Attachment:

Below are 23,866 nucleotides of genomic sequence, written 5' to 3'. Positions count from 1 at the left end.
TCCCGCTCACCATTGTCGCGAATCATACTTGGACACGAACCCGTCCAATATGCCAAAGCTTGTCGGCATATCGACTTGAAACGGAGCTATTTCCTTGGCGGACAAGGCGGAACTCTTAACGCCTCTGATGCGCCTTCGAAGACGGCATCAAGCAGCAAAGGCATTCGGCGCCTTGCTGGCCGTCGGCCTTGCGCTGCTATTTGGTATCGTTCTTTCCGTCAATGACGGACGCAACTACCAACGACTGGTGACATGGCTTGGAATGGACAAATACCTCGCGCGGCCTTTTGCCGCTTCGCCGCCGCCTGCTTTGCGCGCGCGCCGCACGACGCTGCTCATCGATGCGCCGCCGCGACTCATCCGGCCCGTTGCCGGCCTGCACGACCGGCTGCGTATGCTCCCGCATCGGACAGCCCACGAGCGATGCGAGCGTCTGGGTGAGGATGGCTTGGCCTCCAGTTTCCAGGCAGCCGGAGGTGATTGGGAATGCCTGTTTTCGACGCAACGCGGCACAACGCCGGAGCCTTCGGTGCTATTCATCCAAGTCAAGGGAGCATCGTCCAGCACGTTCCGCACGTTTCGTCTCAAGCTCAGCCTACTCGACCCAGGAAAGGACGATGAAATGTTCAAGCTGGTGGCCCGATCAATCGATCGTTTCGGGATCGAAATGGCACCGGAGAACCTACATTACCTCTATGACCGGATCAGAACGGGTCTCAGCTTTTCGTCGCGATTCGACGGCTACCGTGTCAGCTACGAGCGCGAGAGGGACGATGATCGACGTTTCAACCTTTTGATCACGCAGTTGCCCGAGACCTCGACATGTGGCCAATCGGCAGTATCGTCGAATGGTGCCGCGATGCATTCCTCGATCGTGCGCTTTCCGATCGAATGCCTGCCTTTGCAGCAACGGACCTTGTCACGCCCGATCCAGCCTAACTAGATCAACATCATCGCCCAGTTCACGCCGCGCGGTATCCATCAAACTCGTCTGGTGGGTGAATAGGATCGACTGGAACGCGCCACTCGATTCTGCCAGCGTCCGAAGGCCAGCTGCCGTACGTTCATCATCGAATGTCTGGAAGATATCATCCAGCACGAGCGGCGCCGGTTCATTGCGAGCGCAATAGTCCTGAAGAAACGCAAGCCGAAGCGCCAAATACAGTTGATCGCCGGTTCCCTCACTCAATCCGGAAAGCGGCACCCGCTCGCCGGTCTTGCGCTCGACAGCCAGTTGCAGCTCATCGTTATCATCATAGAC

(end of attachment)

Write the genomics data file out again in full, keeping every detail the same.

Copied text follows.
Below are 23,866 nucleotides of genomic sequence, written 5' to 3'. Positions count from 1 at the left end.
TCCCGCTCACCATTGTCGCGAATCATACTTGGACACGAACCCGTCCAATATGCCAAAGCTTGTCGGCATATCGACTTGAAACGGAGCTATTTCCTTGGCGGACAAGGCGGAACTCTTAACGCCTCTGATGCGCCTTCGAAGACGGCATCAAGCAGCAAAGGCATTCGGCGCCTTGCTGGCCGTCGGCCTTGCGCTGCTATTTGGTATCGTTCTTTCCGTCAATGACGGACGCAACTACCAACGACTGGTGACATGGCTTGGAATGGACAAATACCTCGCGCGGCCTTTTGCCGCTTCGCCGCCGCCTGCTTTGCGCGCGCGCCGCACGACGCTGCTCATCGATGCGCCGCCGCGACTCATCCGGCCCGTTGCCGGCCTGCACGACCGGCTGCGTATGCTCCCGCATCGGACAGCCCACGAGCGATGCGAGCGTCTGGGTGAGGATGGCTTGGCCTCCAGTTTCCAGGCAGCCGGAGGTGATTGGGAATGCCTGTTTTCGACGCAACGCGGCACAACGCCGGAGCCTTCGGTGCTATTCATCCAAGTCAAGGGAGCATCGTCCAGCACGTTCCGCACGTTTCGTCTCAAGCTCAGCCTACTCGACCCAGGAAAGGACGATGAAATGTTCAAGCTGGTGGCCCGATCAATCGATCGTTTCGGGATCGAAATGGCACCGGAGAACCTACATTACCTCTATGACCGGATCAGAACGGGTCTCAGCTTTTCGTCGCGATTCGACGGCTACCGTGTCAGCTACGAGCGCGAGAGGGACGATGATCGACGTTTCAACCTTTTGATCACGCAGTTGCCCGAGACCTCGACATGTGGCCAATCGGCAGTATCGTCGAATGGTGCCGCGATGCATTCCTCGATCGTGCGCTTTCCGATCGAATGCCTGCCTTTGCAGCAACGGACCTTGTCACGCCCGATCCAGCCTAACTAGATCAACATCATCGCCCAGTTCACGCCGCGCGGTATCCATCAAACTCGTCTGGTGGGTGAATAGGATCGACTGGAACGCGCCACTCGATTCTGCCAGCGTCCGAAGGCCAGCTGCCGTACGTTCATCATCGAATGTCTGGAAGATATCATCCAGCACGAGCGGCGCCGGTTCATTGCGAGCGCAATAGTCCTGAAGAAACGCAAGCCGAAGCGCCAAATACAGTTGATCGCCGGTTCCCTCACTCAATCCGGAAAGCGGCACCCGCTCGCCGGTCTTGCGCTCGACAGCCAGTTGCAGCTCATCGTTATCATCATAGAC